Women Suffer From More Migraines Than Men, And A New Study Finally Found A Reason Why


 
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By Tamim Alnuweiri 

Experts in science and medicine are finally acknowledging that racial minorities have been overlooked regarding physical and mental health—and that women’s pain has been minimized. Building on that trend is a new study that might explain why women are more likely to experience to migraines than men are.

The research, just presented at the Experimental Biology 2018 conference, focused on NHE1, a proton exchanger that helps to interpret pain. When levels of it are low, pain signaling in the brain increases, which can lead to migraines. Scientists examined male and female rats because although women are more likely to get migraines, most migraine studies have historically been conducted using only male test subjects. The results showed that the male rats had a level of NHE1 four times higher than the females.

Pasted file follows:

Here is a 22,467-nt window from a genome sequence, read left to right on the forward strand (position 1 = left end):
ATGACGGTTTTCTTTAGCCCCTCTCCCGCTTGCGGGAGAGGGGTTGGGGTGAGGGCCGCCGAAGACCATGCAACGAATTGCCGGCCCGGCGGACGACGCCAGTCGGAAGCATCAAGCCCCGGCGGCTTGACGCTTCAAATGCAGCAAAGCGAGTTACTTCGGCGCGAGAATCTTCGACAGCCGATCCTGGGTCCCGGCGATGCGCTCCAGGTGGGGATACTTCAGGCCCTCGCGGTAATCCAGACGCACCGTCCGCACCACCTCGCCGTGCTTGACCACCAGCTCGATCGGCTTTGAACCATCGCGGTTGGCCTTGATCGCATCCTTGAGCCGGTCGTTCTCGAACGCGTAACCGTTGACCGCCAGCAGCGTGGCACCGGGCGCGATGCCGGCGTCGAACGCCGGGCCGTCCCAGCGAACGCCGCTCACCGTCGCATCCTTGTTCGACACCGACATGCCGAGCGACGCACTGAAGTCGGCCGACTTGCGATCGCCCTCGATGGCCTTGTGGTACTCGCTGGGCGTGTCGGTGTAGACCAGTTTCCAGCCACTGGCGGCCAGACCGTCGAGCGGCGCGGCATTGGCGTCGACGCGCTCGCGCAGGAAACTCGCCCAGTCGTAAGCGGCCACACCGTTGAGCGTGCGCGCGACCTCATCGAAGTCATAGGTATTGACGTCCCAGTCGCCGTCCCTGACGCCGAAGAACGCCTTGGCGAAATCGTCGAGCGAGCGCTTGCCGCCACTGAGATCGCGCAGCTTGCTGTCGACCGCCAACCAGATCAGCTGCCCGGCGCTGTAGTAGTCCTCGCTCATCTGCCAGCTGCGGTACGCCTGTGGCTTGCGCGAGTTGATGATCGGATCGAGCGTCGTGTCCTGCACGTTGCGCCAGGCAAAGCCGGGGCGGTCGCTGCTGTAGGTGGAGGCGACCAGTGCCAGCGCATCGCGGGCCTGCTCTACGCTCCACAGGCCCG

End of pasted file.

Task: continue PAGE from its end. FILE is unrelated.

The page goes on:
Additionally, high estrogen levels correlated to low NHE1 levels; that might explain why many women experience migraines when they get their period, which is when estrogen levels begin to rise. But that’s not the worst of discoveries: According to the study, low levels of NHE1 also make migraine medications less effective.

“Based on our findings, we think women are more susceptible to migraines because the larger magnitude sex hormone fluctuations lead to changes in NHE1 expression, which may leave the brain vulnerable to ion dysregulation and pain activation,” says Emily Galloway, an undergraduate research assistant at the University of Arizona who presented the study.

With this better understanding of the way women’s brains and bodies work, scientists and medical professionals will hopefully focus on creating solutions that work for women.



 
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